From 1925, skirts were climbing steadily and ‘ the Flapper went out shopping for her crown‘. For the first time in history it was smart to be practical – and to wear clothes that demanded less care. Women’s magazines were filled with patterns based on the ‘new Paris styles’ and if a girl could sew, all she needed was the proper material and a large table, on which to lay out her new future dress.
The ‘One Hour Dress‘ – written by the famous Women’s Institute fashion writer – Mary Brooks Picken became a hit among home sewers.
The Rise and Fall of the Hem – 1920’s Dresses
By 1925, skirt hems had risen by up to 16 inches, just above the knee.It is this hem length that defines the flapper dress, and not the tardy retro 1960’s mini version. 1920s Skirts and dresses were weighed heavily with beading. Evening frocks in the early 1920’s were quite short, and it is in this period that the ‘ flapper’ image took hold.
By 1929 however the hems, along with the Wall Street stock exchange – virtually fell to just above the ankle again and remained there until the late 1930’s when designers such as Elsa Schiaparelli helped bring back more free form clothes to fashion. Evening gowns by 1929 had also returned to more opulent affairs and nearly always reached the floor.
1920’s Style timeline – 1921 compared to 1929:
Images from L’Officiel de la Mode Archives
From these: 1921 Day Outfit and Evening dress
to these: 1929 day outfit and evening frock
Check out our complete post:
1920’s Fashion – A Visual Timeline from 1921 to 1929.
The Mary Jane ankle strap shoe was the most fashionable shoe of this era. T-bar shoes or others styles with buckles and bows also became popular. the main aim was to allow easy movement – especially when dancing !
The changing shape of the 1920’s silhouette.
The Garcon look – flat chested and boyish, had only a brief fling – lasting in all from 1924 to 1927 ! Busts were pulled in with the infamous Symington Side Lacer. The main bra to speak was the four sectioned lace bandeau bra, but camisoles were often more popular. The aim during these few short years was to look as boyish as possible. Between 1920 and 1928 – the sales of corsets declined considerably. But by 1928, corsets made a return with major brands competing like Spirella and Maidenform. New softer material such as lastex began to make girdles and corsets actually wearable without squeezing the life out of its wearer. By 1930 the feminine curve was back in vogue again.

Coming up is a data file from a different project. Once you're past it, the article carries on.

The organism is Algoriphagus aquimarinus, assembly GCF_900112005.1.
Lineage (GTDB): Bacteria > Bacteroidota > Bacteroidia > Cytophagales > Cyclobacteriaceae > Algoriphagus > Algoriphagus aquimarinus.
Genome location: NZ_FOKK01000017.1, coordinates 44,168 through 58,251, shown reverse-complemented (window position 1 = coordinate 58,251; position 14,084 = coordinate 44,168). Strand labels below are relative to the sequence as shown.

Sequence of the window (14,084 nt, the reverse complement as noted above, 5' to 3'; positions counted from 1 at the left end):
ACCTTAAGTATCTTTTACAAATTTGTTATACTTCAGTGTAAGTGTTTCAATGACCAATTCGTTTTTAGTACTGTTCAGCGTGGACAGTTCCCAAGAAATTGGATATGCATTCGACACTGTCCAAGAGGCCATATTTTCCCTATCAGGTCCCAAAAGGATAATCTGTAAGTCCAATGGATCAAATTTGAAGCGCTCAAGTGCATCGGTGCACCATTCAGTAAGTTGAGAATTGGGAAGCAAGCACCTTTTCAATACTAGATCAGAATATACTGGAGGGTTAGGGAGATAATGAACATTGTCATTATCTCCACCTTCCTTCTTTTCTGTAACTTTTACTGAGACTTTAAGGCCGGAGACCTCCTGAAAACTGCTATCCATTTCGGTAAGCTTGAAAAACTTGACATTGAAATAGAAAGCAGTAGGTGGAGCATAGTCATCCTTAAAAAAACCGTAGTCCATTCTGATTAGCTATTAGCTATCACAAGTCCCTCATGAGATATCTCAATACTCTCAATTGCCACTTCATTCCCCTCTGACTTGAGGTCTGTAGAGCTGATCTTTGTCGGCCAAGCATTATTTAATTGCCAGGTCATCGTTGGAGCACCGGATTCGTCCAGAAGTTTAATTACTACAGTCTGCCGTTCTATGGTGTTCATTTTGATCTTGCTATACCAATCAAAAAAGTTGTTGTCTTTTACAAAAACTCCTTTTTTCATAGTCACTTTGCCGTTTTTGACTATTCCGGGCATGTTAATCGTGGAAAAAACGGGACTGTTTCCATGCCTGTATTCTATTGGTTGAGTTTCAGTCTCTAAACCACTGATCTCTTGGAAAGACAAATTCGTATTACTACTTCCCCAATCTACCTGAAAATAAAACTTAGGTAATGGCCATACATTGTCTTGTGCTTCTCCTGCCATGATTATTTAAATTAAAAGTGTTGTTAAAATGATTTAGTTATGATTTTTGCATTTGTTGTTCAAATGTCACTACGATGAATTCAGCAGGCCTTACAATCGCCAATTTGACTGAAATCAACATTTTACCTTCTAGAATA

The iconic Jantzen Swimsuit, came in answer to the new fitness craze which swept the world after the war. It was an elasticized revealing and skintight one piece and a revelation.Women of a daring disposition could not wait to jump into them. They first appeared in beauty pageants in the early 1920’s and very quickly a swimsuit mania swept across the world.
One left over from the 1910’s was the wearing of rolled stockings with your swimsuit, when not bathing. The result was a glamorous beach look that has found few contenders since. This look disappeared fairly quickly by about 1925, and the sleeker swimsuit look with bare legs was preferred.
The early 1920’s Flapper Swimsuit
The Late 1920’s Swimwear Look.
The 1920’s Flapper Make-up look
Dark kohl eye shadow seems to be the standard retro version applied now for the Flapper make-up look. But this style takes more from the Hollywood vamp look of the period. The average 1920s woman who dabbled with this ‘ dangerous’ new accessory, tended to go for a more understated look. White flawless skin was the aim, with a healthy rouge flush and just a dab of lip color.
Lipstick was still looked on as an accessory only worn by ‘loose’ women’. On the other hand, mascara was extremely popular with the Maybelline brand out selling all others.They did after all invent it !
Excerpt from Wild Women 1922 – Janet Lee
” If I ever find any of you using face paint in this house, I’ll take you in hand.” pronounced my father at the dinner table.” Powder’s bad enough – I’ve stood for that, too much of that in fact, but we’ll have no ‘ Painted Ladies’ in this house!” I stood up, regained my composure, and swept majestically from the room.
Download beautifully restored and original 1920s make-up and beauty guides, as actually taught to women of that glamorous era.
The 1920’s Flapper Hairstyle – Crops and Bobs
The 1920’s hairstyle was in a single word – short ! Bobs, crops and shingles were the order of the day and were quite severe until the late 1920’s, by which time, softer more waved alternatives began to tempt women back to slightly longer lengths.
The Cloche hat
Caroline Reboux, the “Queen of the Milliners.” is generally credited for inventing the famous bell shaped Cloche hat. As early as 1921, she responded to the new Eton crop style haircut favored by many Parisian women, by creating a hat to fit snugly by placing a length of felt on a customer’s head and then cutting and folding it to shape. The style took off and became an iconic image of 1920’s fashion. By mid 1925 – with hair cropped close to the scalp – cloche hats almost resembled bathing caps.
By 1929, with longer hairstyles back in fashion again – the Cloche regained a brim of sorts. The cloche hat reached its zenith in popularity by 1932 and along with the Flapper herself – finally faded and disappeared.
That’s all !
© Glamour Daze
The Flapper Slang Guide.